It is now "Go Live" day. All staff members have been primed, and preparation has been done for a successful transition. Starting with new patients may be a good way to let the staff "put a toe in the water" without drowning on the first day. Two weeks of using the EMR for new patients allows for the discontinuation of paper records, gives the staff a taste for the process, and allows the ability to work through operational bugs. Beginning to input historical information (past medical history, past surgical history, medications) on return patients with upcoming appointments allows for improved flow, minimal stress, and continued training opportunities as you completely transition to EMR. Minor schedule modifications may be necessary for high-volume physicians during the full implementation week. Those physicians seeing more than 50 patients may reduce the number of patients per morning and afternoon sessions by 4 for the first week, 2 the second, and back to normal volume the third week. Those seeing 30 to 50 patients per day may reduce their encounters by 2 to 3 per session the first week and 1 to 2 the second. Those seeing fewer than 25 patients per day should keep their normal schedule.
Setting this expectation and timeline prior to the implementation day ensures that the physicians and staff do not get comfortable with a lighter schedule and the revenue stream does not slow to a trickle during an expensive implementation. Notifying patients of your new and improved system through signage and snacks in the waiting rooms helps to reduce complaints and makes them a part of the process. The focus of any "Go Live" implementation should be the examination and resulting exam document. Requiring physicians and staff to complete the patient examination within the EMR improves their understanding of the basics and provides a good foundation for return visits. Letters, educational materials, prescriptions, and all other bells and whistles can be added 1 to 2 months after implementation, as familiarity and speed with the system improves. Many EMR systems have an associated practice management component. Although these systems allow for integration and efficiency, it will be worthwhile to determine your practice's ability to deal with both clinical and administrative changes in a short period of time. Evaluating your practice's risk and change tolerance will also be necessary, as you may run the risk of interruption to the accounts receivable collection during a practice management conversion. Both EMR and practice management are integral parts of the practice. Therefore, thorough independent implementation plans will be necessary. While it is possible to change both systems concurrently, it may not be wise and should be fully evaluated.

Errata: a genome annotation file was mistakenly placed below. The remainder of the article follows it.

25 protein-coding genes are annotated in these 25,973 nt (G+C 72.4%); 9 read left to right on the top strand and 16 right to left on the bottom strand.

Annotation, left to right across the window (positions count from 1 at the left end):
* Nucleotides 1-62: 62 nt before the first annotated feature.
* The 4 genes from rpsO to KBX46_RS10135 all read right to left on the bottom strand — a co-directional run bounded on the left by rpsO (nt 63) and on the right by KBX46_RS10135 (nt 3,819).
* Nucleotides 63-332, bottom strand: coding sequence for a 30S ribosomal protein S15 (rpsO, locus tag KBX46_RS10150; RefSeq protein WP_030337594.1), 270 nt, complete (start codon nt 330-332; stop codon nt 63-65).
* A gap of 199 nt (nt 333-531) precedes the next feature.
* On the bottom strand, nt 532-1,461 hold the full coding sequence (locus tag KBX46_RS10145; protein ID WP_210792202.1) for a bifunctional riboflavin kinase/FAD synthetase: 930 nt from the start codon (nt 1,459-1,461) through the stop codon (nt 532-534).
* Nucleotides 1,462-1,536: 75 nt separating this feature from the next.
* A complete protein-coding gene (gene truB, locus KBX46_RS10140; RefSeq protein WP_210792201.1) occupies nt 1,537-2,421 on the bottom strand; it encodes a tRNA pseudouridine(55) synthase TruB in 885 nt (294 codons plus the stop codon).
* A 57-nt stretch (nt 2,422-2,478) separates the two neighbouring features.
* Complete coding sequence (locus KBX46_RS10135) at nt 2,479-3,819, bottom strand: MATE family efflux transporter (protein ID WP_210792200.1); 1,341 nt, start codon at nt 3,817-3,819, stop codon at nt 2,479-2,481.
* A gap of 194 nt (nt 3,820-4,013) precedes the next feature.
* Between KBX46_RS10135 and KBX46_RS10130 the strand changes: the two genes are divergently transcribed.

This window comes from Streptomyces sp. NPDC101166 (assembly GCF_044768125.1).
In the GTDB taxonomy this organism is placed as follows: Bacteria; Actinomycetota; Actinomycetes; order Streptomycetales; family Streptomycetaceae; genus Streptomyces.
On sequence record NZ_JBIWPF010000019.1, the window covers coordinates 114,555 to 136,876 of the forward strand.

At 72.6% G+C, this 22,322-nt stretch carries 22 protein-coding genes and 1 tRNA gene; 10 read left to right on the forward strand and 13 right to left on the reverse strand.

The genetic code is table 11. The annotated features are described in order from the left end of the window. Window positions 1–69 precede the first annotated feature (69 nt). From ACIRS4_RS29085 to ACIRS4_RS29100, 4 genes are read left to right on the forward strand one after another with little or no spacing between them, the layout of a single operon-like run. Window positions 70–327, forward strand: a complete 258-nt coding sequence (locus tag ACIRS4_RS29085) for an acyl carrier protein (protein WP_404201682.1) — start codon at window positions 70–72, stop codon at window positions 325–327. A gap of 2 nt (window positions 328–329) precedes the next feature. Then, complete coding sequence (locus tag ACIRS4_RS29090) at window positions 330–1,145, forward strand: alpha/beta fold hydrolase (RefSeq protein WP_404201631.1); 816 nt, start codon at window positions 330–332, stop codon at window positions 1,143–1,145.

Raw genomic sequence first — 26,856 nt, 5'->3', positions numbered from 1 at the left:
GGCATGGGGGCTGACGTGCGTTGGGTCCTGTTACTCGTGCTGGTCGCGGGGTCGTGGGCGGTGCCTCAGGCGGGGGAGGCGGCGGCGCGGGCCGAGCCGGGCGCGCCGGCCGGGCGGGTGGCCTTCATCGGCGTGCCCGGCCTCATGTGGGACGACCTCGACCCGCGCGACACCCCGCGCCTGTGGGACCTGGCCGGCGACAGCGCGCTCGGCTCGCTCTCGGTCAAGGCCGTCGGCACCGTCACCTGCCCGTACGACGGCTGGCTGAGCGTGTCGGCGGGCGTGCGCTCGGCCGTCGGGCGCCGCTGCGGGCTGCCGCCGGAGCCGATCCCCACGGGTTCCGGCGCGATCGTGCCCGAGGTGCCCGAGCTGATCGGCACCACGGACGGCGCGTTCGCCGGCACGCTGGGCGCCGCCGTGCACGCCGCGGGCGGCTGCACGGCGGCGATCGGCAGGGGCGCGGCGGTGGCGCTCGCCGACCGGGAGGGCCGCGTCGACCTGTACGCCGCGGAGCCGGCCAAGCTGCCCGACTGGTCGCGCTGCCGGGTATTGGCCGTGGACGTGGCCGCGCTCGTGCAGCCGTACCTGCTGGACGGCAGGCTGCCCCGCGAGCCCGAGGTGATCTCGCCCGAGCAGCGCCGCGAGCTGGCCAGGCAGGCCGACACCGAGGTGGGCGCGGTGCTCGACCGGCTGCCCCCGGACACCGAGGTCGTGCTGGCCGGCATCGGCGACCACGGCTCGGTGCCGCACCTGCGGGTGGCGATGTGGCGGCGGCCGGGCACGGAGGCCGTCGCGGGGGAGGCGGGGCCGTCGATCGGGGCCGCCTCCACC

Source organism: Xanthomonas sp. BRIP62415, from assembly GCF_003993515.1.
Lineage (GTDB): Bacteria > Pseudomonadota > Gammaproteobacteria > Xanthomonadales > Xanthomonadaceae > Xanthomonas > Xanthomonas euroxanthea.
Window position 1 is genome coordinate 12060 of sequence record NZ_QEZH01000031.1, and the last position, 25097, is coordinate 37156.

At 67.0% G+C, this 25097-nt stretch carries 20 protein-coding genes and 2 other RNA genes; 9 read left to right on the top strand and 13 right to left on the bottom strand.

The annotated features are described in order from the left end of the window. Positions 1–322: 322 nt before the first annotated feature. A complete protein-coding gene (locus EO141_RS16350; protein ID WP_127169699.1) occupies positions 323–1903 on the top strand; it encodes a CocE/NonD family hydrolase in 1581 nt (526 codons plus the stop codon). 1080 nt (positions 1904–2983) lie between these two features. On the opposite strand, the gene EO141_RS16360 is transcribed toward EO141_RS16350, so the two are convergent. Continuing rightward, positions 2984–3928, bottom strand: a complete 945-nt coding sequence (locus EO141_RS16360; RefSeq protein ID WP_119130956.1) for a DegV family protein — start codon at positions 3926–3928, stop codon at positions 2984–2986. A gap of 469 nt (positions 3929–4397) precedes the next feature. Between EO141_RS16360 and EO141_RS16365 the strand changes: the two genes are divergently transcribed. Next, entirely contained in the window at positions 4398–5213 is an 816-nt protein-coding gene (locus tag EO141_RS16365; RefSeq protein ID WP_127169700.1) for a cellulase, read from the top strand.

Adding the bells and whistles, interfacing equipment, retraining, and training new hires will encompass the next few weeks and months. The process of implementing an EMR does not have a clear start and stop date. The system will change and grow, requiring ongoing training and implementation plans as you move forward. The EMR tool will assist in coding improvements, patient care and documentation improvements, billing interfaces, quality measure reporting, and interactions with referring physicians. The list goes on. Once you begin the process, it takes on a life of its own and will require ongoing care and oversight from the physicians, the technicians, IT, administration, trainers, and human resources. The great benefits of EMR can easily be offset by poor utilization, lack of ongoing training, and neglect of practice standards and consequences.
Now that you have addressed all the implementation aspects, you will need to face the inevitable question: "What if the system goes down?" Having a plan in place and the staff well trained will mediate any interruption that may occur. Although a good IT plan and setup will keep interruptions to a minimum, glitches will happen. Your plan will need to include short- and long-term interruption scenarios. Short-term interruptions (a few hours) can be handled by completing exams on paper as if everyone were a new patient and providing overtime to staff to input the data into the system as its function returns.
Longer-term downtime of a day or longer should be rare. However, it must be anticipated as well. A disaster-recovery plan must include manufacturer support, remote access to backup data, and staff access to historical information to allow for patient care and follow-up during the outage. Long-term outages may require scanning of the paper exam documents into the system when recovery is completed. However, scanning of exam documents will limit the search and historical efficiencies built into any EMR. A minimum of daily back-ups should be done of all EMR documents. In larger practices, routine backups may be scheduled throughout the day to keep data loss to a minimum should an outage occur.
Your EMR is now part of your practice and your life. The benefits have far exceeded the risks due to your diligent planning, development, and training. Your partnership with your manufacturer will be cultivated over the coming years to ensure that your practice's needs are met as newer versions of the software are developed. This relationship will also ensure that your ongoing costs and resulting response time for support are reasonable for your level of need. RP
Retinal Physician, Issue: July 2008